testing

Education
12:13 pm
Tue December 10, 2013

McCracken County School District Tests for Talent

Concord Elementary students participate in Dr. Bradley Almquist's high aptitude music class.
John Paul Henry

McCracken County elementary students are realizing they are much more talented than they ever thought thanks to a new effort to screen every fourth grader for musical high aptitude.

Dr. Bradley Almquist, Murray State University Director of Choral Activities, teaches students songs and to play instruments, all the while developing an innate ability.

Read more
Education
11:16 am
Thu May 2, 2013

Kentucky Halts Standardized Tests Because of Computer Glitches

Kentucky has become the most recent state to see problems with the company that administers online  exams in public schools and officials say the problem is of concern as more states move to online testing.

Since the beginning of this week, 25 Kentucky school districts have experienced slow or dropped  connections to the online system, making it impossible to complete the ACT End of Course Exam.

Read more
Education
8:04 am
Fri November 2, 2012

Kentucky Education Numbers Show Low College Readiness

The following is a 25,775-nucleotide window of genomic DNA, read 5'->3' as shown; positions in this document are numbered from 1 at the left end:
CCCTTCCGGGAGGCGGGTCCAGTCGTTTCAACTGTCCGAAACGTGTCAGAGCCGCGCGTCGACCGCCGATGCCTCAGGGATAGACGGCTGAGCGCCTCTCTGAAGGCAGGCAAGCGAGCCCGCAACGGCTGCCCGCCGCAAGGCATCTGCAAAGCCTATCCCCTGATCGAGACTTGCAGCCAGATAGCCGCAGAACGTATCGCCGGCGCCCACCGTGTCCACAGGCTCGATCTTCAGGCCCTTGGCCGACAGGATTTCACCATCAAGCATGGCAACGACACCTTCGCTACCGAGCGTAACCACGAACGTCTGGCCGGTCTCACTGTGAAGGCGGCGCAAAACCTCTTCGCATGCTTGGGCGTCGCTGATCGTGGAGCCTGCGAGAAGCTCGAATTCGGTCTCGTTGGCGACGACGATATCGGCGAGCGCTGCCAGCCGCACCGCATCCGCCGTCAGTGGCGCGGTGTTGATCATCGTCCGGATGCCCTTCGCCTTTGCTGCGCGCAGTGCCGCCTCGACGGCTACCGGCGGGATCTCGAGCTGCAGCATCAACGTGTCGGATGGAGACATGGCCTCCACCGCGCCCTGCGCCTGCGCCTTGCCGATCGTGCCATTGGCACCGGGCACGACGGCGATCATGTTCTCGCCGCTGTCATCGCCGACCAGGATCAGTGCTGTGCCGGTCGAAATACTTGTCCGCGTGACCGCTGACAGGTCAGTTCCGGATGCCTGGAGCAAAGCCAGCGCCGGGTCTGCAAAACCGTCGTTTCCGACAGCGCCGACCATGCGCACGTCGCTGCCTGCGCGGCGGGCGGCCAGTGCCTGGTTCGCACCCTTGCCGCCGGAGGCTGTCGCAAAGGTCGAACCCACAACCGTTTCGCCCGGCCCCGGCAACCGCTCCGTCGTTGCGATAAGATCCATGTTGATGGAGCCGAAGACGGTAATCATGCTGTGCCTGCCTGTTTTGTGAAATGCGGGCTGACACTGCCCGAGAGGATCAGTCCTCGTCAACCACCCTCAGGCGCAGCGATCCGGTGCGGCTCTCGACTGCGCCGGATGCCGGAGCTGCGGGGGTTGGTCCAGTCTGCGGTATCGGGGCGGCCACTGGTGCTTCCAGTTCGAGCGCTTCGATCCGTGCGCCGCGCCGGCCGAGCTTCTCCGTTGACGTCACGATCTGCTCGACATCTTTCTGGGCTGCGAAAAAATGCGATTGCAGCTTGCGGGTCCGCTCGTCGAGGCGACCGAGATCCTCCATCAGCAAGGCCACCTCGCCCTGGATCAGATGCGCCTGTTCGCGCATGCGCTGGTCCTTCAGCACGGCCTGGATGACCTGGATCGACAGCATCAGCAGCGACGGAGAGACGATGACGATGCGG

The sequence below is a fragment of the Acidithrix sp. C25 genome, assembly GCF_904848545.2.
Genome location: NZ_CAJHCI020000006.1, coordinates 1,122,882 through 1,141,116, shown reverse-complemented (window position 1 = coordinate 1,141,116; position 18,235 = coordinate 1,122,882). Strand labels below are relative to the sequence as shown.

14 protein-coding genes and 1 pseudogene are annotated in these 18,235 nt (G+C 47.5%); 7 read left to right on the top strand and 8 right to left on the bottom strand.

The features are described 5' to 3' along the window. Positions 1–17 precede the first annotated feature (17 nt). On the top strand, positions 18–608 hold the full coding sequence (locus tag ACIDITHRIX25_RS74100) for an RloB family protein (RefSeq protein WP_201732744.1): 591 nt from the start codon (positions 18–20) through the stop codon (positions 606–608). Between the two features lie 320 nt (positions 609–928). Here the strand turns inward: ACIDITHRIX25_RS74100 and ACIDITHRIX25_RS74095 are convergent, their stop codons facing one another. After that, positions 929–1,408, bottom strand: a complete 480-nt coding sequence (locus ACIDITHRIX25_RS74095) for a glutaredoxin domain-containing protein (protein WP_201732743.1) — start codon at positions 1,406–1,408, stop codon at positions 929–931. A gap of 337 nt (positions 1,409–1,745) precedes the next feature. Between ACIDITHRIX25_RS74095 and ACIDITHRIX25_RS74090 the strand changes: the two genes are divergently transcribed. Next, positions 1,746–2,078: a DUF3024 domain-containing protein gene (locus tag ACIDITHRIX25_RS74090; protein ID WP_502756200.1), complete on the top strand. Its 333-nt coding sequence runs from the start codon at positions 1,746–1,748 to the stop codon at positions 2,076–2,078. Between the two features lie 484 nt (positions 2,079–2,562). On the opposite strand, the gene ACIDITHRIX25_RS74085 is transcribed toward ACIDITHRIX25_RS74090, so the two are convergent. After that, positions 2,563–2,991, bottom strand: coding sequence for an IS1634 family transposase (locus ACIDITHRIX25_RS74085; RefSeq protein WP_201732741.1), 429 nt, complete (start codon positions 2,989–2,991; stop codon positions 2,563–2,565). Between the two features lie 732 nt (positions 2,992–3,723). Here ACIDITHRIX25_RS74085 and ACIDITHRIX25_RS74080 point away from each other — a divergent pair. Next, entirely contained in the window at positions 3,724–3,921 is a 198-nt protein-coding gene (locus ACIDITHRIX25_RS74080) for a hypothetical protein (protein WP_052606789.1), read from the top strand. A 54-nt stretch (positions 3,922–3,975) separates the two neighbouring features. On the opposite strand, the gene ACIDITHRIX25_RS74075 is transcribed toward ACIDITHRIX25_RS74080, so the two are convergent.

More than half of Kentucky's public high school students last year were not prepared for college or careers based on the results of an assessment released today. Despite that finding, Education Commissioner Terry Holliday said the results were significantly improved from the previous year's 38 percent. Of the more than 43,000 high school students who received diplomas last spring, about 18,700 were deemed college ready. That's up from about 15,000 found to be college ready the previous year.

Education
10:42 am
Fri July 27, 2012

Montgomery County Test Scores Improve

Tennessee Comprehensive Assessment Program test scores have improved among Montgomery County students. 

Read more
Kentucky Watershed
4:16 pm
Fri April 20, 2012

Kentucky Watershed Watch Program Changing Testing Procedures

For the first time since 2005, the Kentucky Watershed Watch Program is changing the tests it conducts on rivers, lakes and streams.  Throughout the year, the program’s 12 hundred volunteers take samples, giving the state a better feel for the quality of its surface water.  Joanna Palmer with the Watershed Watch Office says they’re now teaching new methods to volunteers...

“If they are following the protocols, the sampling protocols that we use here in the division of water..it will give us a better idea of what is happening in the stream,”  said Palmer.

Read more